The United Nations issued a warning that "homophobic and racist" language used in news reports on monkeypox cases jeopardizes public health.
As previously reported, 89 confirmed cases of monkeypox in Europe are all men who have sex with men (MSM).
Dr. Amesh Adalia, of Johns Hopkins Center for Health Security, says "monkeypox is not a threat to the general public. This is something we've dealt with before."
He added, "What's interesting about this outbreak that's occurring now is it's transmitting person to person with people who haven't been to any of the endemic areas in Africa - haven't had contact with animals. So, we've got epidemiological work to do to halt this outbreak. It's not something that has pandemic potential..."
Dr. Adalia seemed to confirm that monkeypox only affects a certain group of people through person to person contact.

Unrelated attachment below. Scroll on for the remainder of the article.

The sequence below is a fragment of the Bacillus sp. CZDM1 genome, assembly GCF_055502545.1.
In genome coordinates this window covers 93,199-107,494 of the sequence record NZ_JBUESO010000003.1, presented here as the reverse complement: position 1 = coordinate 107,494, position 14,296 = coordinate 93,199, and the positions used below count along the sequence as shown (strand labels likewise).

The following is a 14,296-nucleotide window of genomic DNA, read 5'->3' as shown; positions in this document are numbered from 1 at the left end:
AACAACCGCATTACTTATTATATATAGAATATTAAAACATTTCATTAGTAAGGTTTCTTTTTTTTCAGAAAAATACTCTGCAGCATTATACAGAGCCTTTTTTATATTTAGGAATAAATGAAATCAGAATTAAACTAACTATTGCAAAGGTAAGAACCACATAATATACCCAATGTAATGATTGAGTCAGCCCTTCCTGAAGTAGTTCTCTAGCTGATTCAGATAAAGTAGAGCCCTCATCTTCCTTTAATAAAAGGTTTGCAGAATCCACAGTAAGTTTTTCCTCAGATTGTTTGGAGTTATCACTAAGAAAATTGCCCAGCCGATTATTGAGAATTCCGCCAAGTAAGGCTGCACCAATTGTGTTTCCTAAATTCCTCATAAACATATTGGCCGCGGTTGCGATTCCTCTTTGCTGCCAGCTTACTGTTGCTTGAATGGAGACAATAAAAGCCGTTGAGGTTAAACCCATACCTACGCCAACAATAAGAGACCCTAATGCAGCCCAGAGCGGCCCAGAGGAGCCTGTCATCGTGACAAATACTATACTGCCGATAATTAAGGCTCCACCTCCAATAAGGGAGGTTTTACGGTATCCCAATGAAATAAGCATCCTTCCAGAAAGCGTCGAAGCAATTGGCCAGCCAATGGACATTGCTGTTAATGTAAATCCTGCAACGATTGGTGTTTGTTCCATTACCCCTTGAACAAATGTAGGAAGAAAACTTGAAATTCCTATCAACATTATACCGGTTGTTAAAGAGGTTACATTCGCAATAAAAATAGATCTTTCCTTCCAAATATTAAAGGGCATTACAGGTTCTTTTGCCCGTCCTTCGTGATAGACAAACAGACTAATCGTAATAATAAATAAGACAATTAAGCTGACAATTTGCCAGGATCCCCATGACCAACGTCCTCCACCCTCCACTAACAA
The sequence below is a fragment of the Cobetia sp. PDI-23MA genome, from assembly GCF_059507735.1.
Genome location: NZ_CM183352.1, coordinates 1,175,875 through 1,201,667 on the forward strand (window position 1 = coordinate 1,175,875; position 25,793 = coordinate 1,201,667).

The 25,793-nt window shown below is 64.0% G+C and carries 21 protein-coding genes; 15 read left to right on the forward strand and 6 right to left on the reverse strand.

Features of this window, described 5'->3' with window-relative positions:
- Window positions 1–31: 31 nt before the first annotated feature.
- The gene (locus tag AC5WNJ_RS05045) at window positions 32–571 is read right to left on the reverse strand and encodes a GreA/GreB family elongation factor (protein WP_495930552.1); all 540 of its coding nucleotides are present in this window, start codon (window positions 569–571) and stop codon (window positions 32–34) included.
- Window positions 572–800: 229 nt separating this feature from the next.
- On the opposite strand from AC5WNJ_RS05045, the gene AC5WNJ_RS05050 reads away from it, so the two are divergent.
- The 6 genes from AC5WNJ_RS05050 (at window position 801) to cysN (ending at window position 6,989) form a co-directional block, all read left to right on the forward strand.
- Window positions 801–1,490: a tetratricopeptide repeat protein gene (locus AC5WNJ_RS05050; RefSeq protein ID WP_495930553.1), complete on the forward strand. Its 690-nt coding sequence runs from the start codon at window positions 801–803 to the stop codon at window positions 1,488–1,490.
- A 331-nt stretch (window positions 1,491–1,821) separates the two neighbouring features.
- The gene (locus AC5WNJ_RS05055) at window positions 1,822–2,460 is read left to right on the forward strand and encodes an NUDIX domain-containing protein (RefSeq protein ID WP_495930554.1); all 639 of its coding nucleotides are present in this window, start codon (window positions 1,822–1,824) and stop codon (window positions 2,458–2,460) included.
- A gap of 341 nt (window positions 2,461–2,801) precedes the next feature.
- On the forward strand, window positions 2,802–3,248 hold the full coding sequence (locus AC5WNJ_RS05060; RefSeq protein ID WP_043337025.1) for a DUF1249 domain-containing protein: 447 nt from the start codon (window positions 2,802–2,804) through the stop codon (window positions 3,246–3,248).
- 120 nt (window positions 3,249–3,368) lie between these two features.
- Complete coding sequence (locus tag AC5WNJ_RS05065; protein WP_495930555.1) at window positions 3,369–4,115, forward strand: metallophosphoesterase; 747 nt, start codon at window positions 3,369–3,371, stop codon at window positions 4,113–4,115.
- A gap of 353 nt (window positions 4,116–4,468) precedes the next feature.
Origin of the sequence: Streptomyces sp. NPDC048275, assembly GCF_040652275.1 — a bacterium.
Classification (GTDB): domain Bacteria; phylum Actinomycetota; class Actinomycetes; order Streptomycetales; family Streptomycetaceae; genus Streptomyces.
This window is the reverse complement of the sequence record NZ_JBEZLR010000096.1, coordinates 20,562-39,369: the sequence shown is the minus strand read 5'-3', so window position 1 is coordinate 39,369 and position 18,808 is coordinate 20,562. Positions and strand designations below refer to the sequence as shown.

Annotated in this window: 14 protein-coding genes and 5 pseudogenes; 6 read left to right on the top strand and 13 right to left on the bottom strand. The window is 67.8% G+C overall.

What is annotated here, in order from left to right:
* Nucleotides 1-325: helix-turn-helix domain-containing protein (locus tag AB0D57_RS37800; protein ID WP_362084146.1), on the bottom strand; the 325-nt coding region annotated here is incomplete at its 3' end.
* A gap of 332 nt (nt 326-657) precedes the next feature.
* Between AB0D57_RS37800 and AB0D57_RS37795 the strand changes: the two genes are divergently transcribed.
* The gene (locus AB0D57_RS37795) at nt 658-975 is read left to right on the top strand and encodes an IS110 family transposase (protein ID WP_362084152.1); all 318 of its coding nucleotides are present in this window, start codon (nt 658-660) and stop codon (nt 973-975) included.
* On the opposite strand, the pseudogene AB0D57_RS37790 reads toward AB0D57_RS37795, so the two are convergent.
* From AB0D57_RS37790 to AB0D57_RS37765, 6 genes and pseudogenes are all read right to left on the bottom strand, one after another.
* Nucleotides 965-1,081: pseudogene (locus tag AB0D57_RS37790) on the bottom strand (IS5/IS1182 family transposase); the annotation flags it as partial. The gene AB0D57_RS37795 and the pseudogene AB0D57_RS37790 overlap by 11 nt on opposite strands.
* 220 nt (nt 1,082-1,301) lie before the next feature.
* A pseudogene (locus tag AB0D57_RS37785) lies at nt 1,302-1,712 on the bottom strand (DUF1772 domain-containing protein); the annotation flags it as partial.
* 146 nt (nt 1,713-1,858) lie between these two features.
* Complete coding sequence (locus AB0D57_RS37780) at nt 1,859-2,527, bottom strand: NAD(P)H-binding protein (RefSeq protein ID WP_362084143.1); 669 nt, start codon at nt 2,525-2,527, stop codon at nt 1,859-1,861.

However, UNAIDS says pointing out any link to the gay community and monkeypox transmission causes "stigma" and will have a "devastating effect" on the public's response to the outbreak.
"Stigma and blame undermine trust and capacity to respond effectively during outbreaks like this one," Matthew Kavanagh, UNAIDS deputy executive director, said Sunday in a statement.
UNAIDS, which was launched in 1996 as a global response to the AIDS epidemic, is now urging media outlets to report on the spread of monkeypox "with a rights-based, evidence-based approach that avoids stigma."
According to UNAIDS, the decades long fight to end AIDS round the world — "show that stigma and blame directed at certain groups of people can rapidly undermine outbreak response."
"Stigma hurts everyone. Shared science and social solidarity help everyone," said Kavanaugh.
Kavanaugh reiterated that "this disease can affect anyone" and he thanked members of the LGBTQ community "for having led the way on raising awareness."